Chemical Activity Barometer predicts sub-par growth into 2013
WASHINGTON — The American Chemistry Council’s monthly Chemical Activity Barometer (CAB), an economic indicator derived from a composite index of chemical industry activity, showed a 0.3 percent growth over August.
This represents the third consecutive monthly increase in the CAB, and follows small upward revisions for the previous three months, the American Chemistry Council announced Tuesday.
“While it is encouraging to see three consecutive months of gains, this is not yet cause for celebration. Rather, what we’re seeing is that the CAB is signaling sub-par economic growth into 2013 as the economy continues to face strong headwinds and concerns around the fiscal cliff crystalize,” said Dr. Kevin Swift, chief economist at ACC.
“Interestingly, we are seeing this year’s economy repeat the pattern of 2010 and 2011. At ACC, we’ve compared this situation to the old Charlie Brown comic strip where Lucy holds the football for Charlie but at the last moment as he goes to kick it, she removes it. Just as the first quarter discussion about economic recovery is finally gaining traction, the proverbial football — the recovery — disappears, hence the ‘Charlie Brown’ effect.”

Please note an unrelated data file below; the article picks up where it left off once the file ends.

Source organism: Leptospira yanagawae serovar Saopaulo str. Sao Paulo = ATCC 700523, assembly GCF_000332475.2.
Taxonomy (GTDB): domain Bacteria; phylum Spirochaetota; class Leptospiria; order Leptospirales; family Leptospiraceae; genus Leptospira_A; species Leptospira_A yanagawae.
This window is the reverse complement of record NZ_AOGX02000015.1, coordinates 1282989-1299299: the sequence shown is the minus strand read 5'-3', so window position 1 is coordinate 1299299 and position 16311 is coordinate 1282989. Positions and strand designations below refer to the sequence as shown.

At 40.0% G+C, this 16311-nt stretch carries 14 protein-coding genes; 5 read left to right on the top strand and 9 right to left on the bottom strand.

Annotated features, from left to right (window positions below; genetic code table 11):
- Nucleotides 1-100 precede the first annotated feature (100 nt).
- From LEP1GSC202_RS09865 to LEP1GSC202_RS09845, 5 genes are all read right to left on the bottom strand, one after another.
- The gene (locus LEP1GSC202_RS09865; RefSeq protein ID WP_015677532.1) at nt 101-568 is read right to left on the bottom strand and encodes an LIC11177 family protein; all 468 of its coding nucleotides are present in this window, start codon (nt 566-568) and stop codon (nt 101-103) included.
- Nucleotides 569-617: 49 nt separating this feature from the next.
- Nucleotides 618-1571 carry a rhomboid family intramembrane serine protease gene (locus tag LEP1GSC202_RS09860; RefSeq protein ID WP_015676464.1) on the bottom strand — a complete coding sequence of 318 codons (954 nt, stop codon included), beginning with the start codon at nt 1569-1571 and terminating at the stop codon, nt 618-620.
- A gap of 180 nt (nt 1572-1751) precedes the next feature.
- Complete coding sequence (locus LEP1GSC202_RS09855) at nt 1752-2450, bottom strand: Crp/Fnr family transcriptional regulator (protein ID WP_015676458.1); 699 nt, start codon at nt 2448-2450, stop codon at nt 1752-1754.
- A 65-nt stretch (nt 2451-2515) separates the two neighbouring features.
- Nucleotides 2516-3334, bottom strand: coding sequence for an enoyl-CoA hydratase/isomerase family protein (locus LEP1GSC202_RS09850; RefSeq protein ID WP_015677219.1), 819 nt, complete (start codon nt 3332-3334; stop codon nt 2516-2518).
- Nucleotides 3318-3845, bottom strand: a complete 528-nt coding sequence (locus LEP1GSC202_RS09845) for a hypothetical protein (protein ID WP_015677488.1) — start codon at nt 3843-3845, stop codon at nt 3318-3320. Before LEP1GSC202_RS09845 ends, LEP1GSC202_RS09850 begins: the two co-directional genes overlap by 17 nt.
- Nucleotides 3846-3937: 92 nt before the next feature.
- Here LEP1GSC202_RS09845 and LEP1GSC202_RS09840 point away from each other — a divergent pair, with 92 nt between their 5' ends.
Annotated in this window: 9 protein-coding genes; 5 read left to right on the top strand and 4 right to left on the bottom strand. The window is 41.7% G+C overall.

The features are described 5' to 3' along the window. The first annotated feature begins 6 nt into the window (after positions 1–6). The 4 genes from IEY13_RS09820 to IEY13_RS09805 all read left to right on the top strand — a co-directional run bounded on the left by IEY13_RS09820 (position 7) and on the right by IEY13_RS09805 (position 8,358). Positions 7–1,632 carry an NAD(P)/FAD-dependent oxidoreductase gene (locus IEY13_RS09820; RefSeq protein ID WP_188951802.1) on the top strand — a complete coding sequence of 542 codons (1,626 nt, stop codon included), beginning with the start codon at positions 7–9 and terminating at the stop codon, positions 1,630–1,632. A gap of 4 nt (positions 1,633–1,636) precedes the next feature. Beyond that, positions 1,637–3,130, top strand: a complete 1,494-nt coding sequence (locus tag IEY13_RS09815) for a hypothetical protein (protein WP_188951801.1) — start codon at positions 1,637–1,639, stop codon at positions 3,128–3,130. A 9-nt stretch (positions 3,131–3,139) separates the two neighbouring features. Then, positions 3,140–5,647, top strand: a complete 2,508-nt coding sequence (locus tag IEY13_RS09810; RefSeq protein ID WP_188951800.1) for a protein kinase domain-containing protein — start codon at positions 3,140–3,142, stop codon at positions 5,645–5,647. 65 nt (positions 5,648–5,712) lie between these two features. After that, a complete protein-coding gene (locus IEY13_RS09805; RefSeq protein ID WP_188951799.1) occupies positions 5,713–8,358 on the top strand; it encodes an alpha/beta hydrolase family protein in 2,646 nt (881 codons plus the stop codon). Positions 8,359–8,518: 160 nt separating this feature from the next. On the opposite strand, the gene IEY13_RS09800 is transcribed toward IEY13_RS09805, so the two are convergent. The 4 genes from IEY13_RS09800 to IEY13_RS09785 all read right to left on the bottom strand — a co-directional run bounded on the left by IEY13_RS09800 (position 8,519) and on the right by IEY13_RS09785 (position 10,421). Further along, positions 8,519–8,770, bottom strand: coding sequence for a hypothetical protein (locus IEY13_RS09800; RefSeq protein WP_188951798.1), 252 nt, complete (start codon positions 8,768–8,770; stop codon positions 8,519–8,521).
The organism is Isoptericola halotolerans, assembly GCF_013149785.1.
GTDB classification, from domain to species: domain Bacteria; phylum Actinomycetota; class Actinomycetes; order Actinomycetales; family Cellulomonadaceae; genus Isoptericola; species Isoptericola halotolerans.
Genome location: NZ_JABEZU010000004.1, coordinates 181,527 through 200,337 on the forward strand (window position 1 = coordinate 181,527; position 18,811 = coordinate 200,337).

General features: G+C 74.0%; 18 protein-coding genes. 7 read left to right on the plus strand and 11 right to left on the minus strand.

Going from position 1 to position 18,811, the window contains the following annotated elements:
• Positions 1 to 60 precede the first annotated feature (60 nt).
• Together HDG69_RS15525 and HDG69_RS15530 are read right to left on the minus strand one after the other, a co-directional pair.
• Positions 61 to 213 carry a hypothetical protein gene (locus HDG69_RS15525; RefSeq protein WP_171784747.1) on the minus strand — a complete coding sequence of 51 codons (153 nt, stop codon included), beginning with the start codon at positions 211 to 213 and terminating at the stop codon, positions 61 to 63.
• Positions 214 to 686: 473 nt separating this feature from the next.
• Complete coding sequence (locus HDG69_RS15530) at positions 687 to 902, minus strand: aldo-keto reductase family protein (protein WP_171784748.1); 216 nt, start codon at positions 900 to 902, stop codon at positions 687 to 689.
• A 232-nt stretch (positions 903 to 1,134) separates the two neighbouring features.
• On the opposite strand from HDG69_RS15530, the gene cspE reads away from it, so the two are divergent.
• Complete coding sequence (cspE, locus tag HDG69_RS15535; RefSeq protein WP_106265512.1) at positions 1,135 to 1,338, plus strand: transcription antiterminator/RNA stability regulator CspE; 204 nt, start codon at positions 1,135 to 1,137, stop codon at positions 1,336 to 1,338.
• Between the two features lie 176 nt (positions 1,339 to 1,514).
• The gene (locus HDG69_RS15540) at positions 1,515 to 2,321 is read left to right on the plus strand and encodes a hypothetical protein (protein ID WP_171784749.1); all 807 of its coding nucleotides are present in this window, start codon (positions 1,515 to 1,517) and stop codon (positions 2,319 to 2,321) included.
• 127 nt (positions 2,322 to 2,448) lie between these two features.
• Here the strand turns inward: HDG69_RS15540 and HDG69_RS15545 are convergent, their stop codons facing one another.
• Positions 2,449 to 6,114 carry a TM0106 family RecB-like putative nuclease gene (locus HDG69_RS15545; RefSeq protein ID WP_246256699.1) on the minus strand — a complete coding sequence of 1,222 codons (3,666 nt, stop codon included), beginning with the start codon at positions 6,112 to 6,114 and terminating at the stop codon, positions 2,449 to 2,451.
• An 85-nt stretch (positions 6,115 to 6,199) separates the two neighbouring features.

Chemical Activity Barometer suggests slow economic growth
The CAB can help identify emerging trends in the wider U.S. economy within sectors closely linked to the business of chemistry such as housing, retail and automobiles. Applying the CAB back to 1947, it has been shown to lead the National Bureau of Economic Research (NBER), by two to 14 months, with an average lead of eight months. NBER is the organization that provides the official start and end dates for recessions in the United States.
There were mixed trends in some areas of the September CAB data, with production related indicators mostly positive. In particular, further gains in construction-related plastic resins, coatings, pigments and other chemistry suggest the housing market recovery continues, as reflected in last week’s announcement about housing starts rising 2.3 percent in August. Other components were less positive with product and input prices stable and U.S. exports continuing to slow.